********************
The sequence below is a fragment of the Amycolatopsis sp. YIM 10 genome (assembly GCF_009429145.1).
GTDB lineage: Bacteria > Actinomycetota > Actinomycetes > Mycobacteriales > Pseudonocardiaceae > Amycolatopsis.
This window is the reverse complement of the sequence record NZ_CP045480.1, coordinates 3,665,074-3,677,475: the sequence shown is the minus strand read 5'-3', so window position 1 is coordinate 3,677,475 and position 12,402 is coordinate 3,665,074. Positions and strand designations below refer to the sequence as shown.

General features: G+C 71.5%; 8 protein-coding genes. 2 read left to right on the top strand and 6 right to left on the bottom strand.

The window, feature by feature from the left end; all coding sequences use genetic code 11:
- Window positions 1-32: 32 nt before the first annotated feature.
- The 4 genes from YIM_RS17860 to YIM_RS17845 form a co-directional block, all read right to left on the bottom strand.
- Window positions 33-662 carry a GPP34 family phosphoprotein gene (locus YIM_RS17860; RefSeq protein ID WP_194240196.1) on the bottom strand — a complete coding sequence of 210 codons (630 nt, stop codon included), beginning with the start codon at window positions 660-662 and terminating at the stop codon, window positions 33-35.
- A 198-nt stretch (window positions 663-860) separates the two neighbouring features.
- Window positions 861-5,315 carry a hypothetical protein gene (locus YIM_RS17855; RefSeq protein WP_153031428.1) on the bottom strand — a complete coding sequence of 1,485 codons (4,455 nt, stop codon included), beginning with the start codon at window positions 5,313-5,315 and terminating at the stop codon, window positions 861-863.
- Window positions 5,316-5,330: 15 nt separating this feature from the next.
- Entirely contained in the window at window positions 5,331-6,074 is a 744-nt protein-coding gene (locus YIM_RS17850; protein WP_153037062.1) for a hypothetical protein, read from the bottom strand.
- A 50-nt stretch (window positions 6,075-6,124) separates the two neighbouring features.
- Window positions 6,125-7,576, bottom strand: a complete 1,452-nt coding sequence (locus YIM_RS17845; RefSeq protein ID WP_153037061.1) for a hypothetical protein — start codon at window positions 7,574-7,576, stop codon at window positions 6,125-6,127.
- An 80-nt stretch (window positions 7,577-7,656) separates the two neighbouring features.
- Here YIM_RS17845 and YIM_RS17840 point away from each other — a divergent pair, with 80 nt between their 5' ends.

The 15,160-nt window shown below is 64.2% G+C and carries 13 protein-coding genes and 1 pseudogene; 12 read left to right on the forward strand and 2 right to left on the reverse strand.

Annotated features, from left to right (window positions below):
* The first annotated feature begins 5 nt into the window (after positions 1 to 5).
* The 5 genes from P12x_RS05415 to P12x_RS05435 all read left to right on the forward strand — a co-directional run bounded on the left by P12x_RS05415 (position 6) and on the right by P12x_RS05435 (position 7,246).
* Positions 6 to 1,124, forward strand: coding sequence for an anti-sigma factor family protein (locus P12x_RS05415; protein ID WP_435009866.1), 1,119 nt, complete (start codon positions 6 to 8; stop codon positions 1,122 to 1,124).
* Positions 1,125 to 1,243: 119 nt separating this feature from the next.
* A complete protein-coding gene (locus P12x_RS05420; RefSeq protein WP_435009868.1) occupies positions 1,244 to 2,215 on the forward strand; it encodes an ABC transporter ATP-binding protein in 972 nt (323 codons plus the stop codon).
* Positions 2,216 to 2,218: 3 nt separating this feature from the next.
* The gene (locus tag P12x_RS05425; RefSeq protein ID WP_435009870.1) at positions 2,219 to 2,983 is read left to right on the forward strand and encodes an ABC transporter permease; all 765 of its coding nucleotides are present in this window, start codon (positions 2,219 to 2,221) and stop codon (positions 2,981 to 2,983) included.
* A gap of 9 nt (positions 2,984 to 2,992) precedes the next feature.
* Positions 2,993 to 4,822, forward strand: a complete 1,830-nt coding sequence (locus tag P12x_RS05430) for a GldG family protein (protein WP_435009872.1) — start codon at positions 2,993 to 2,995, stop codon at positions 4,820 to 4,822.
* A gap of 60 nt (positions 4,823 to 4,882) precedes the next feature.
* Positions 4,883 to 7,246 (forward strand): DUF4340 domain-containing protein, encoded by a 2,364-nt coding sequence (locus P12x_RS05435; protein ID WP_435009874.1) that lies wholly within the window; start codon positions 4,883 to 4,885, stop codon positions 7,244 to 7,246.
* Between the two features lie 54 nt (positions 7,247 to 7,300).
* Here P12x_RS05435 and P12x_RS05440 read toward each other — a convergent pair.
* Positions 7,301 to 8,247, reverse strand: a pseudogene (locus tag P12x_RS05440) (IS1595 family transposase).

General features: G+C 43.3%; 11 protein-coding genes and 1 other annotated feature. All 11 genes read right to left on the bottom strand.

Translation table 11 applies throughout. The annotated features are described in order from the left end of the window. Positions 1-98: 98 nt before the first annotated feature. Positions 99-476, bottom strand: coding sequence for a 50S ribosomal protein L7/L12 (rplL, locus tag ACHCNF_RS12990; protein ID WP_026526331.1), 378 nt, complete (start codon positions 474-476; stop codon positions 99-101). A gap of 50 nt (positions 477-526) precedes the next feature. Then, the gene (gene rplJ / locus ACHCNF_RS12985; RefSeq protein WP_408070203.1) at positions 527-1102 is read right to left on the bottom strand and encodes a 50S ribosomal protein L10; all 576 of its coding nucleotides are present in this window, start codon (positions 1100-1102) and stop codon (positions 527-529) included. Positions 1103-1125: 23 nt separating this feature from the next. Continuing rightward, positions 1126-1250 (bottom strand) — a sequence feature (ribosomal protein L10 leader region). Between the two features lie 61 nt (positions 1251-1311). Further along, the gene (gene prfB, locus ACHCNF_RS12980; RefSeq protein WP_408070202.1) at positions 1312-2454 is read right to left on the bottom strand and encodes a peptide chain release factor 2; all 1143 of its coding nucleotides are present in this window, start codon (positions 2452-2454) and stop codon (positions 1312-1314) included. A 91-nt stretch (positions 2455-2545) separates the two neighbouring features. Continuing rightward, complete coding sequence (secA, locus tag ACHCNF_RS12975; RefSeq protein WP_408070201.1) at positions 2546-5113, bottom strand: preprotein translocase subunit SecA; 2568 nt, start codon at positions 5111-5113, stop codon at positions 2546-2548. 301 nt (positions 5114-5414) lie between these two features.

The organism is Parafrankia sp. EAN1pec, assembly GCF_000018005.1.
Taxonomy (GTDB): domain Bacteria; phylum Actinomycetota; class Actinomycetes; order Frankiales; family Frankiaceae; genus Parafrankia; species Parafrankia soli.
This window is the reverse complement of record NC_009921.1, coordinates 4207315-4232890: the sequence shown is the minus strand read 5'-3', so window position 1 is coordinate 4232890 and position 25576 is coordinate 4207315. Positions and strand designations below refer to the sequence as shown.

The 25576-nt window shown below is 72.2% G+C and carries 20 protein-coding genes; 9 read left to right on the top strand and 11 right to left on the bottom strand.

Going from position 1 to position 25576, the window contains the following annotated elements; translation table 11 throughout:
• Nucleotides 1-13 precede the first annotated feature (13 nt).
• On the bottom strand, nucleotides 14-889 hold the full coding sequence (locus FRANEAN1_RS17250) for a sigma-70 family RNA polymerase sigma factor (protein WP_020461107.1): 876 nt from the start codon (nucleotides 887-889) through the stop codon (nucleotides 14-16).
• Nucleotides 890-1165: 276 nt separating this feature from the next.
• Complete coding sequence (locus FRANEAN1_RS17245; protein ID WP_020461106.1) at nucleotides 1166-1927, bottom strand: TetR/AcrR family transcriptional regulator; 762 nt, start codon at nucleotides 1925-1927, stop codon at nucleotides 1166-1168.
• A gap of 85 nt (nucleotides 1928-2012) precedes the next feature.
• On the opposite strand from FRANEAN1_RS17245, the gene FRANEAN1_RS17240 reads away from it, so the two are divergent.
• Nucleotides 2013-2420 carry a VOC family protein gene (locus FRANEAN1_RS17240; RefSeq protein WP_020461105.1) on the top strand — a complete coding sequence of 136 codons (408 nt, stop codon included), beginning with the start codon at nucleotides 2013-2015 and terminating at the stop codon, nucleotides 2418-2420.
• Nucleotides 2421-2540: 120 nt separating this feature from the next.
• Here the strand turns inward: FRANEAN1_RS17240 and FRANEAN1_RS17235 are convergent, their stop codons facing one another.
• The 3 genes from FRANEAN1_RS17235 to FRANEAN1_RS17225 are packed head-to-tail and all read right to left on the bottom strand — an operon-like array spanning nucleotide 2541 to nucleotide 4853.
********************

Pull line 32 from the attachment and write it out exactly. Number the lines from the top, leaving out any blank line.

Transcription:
* Positions 7,301 to 8,247, reverse strand: a pseudogene (locus tag P12x_RS05440) (IS1595 family transposase).